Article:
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Transcript: Q&A with Philadelphia anthropologist Bill McKinney

 

What you eat or don't eat, it can kill you.

 

It's easy to get a big bag of chips and everybody just dig their hand in, but I want my family to be healthy. There's an incredibly long list of health problems, that Philadelphians face.

 

There's a lot of issues that are related to diet. In some areas, folks might be able to get to something, but it's not necessarily quality food.

 

The Food Trust works in a lot of different ways to bring food to underserved communities. One of those is through Farmers Markets. We accept SNAP benefits, we also offer something called Philly Food Bucks.

 

Vendor: Thank you, here you go.

 

Bill: And there might only be a single vendor that's there, but it's accessible and that's really key to us.

 

Vendor:That's yours as well.

 

Bill:I have a produce farm in Bucks County, we grow classic crops like lettuce, arugula, spinach, tomatoes, peppers.

 

We just started working with The Food Trust this year and it's been really great, they've really helped us find places to sell our produce. Getting to interact with customers is one of the things that I enjoy the most.

 

Rochelle: The Farmer's Market is my happy place, I've built a lot of relationships with the farmers.

 

That was funny. (laughs)

 

We can't remember everybody's names, but we're like, oh, okra lady's back. (laughs)

 

We definitely see changes in the communities that have markets in them, but we're gonna have our greatest success with the most comprehensive approach that we can have.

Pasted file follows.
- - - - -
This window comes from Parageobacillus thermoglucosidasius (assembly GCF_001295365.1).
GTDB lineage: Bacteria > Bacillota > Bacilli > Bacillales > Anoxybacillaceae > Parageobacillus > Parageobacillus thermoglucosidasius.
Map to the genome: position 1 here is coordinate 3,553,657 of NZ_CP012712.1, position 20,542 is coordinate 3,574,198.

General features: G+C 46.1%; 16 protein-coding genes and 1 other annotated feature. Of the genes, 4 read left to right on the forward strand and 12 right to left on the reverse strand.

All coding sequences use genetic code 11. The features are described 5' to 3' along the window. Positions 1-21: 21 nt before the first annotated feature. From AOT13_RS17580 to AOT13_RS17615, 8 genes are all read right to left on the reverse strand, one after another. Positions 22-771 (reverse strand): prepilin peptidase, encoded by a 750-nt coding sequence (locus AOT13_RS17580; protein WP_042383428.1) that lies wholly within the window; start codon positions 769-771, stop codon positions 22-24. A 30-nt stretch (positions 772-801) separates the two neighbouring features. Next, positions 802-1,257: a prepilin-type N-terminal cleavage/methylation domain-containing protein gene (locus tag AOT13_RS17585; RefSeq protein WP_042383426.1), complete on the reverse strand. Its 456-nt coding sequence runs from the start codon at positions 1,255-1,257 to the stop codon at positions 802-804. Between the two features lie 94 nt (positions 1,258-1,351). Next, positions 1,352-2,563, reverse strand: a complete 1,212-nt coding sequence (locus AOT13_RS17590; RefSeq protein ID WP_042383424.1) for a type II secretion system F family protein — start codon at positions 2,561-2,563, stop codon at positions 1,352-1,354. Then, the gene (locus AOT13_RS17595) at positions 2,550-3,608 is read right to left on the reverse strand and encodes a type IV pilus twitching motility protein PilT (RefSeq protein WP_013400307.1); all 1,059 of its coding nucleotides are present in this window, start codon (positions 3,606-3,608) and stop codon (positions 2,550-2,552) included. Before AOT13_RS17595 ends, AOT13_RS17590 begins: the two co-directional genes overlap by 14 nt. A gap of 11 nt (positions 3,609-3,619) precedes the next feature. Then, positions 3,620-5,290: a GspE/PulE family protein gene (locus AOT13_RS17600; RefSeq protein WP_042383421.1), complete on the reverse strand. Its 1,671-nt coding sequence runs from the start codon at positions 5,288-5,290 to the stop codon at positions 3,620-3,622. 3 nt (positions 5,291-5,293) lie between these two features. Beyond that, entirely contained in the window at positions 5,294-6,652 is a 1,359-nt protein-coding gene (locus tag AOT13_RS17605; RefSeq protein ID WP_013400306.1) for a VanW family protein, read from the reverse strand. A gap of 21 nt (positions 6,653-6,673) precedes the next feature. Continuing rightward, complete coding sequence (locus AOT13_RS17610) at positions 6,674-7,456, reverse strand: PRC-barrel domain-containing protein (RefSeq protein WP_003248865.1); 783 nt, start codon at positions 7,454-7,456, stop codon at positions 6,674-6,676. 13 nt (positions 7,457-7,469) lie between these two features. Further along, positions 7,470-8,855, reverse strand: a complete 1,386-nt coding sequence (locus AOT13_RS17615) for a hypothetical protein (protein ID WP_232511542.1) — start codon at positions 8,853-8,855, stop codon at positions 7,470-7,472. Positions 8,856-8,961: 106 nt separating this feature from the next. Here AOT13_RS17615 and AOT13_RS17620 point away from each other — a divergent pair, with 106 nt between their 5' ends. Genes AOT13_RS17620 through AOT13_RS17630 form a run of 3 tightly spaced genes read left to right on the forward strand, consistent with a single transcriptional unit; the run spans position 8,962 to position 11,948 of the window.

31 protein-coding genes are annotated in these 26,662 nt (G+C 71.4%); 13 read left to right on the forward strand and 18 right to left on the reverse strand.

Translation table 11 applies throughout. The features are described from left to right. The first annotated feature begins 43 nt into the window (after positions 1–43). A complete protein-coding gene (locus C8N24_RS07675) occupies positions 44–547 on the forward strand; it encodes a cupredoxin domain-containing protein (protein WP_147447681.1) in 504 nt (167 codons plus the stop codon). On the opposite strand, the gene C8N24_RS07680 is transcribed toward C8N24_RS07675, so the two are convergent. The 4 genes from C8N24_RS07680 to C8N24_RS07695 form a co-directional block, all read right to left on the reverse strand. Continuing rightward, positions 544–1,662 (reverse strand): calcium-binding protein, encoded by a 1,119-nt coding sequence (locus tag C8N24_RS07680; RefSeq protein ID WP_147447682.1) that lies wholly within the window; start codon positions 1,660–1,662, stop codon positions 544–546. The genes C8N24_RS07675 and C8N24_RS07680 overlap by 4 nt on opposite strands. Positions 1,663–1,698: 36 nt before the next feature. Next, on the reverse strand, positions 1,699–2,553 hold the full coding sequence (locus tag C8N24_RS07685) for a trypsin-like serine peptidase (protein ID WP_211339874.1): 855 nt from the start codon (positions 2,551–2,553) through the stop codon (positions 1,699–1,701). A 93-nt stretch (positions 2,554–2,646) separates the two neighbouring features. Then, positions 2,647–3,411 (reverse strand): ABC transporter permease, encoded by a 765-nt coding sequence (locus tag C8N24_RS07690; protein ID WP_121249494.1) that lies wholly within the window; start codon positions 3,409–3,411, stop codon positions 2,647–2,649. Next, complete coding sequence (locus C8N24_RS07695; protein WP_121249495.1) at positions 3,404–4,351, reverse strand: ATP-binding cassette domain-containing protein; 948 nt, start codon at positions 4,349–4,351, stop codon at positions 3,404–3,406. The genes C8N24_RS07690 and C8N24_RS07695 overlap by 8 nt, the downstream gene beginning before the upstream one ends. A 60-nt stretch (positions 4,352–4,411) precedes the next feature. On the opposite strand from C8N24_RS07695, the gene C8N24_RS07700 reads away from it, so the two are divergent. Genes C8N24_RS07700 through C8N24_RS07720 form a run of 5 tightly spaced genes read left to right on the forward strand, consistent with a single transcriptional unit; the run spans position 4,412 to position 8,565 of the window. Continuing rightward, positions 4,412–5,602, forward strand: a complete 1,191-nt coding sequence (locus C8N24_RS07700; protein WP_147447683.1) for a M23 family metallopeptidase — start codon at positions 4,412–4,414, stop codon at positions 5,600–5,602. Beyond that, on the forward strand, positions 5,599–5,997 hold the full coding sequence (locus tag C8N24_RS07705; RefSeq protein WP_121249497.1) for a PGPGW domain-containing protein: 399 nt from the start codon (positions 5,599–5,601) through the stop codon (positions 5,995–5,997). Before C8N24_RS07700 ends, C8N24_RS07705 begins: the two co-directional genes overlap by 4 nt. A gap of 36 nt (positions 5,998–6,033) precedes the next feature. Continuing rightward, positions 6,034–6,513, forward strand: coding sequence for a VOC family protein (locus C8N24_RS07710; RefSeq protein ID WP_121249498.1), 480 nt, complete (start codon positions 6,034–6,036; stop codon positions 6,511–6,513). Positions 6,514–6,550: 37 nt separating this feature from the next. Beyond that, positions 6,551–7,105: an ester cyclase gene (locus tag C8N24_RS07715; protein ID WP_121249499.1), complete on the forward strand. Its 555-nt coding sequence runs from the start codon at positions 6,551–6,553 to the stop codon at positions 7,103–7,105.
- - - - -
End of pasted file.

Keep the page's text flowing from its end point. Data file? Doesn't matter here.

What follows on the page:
Our programming ranges from Farmers Markets to youth leadership and all of our efforts are only possible through partners like Aetna, who understand that all of these things combined lead to the greatest impact.

 

At the market itself, we'll have educators that will give a nutrition education lesson. How many cups of vegetables would I be putting into my system for that day?

 

Bill: People that are giving health screenings.

 

And this is perfectly within normal range.

 

Yes.

 

People are enrolling in smoking cessation programs, weight loss programs.

 

Yes, it's important that you're distributing healthy food, but you're really creating the space for all of these other things to happen.

 

Rochelle: I wanna be here as long as possible, I wanna grow old and keep myself healthy.

 

Tasneem: I'm grateful to have the opportunity to be selling a product that people appreciate and it's helping them achieve their health goals.

 

Bill: Our efforts are long term, this is something that I feel passionate about, other people here feel passionate about. It's a relationship between The Food Trust, our partner organizations, the farmer and especially the community.

 

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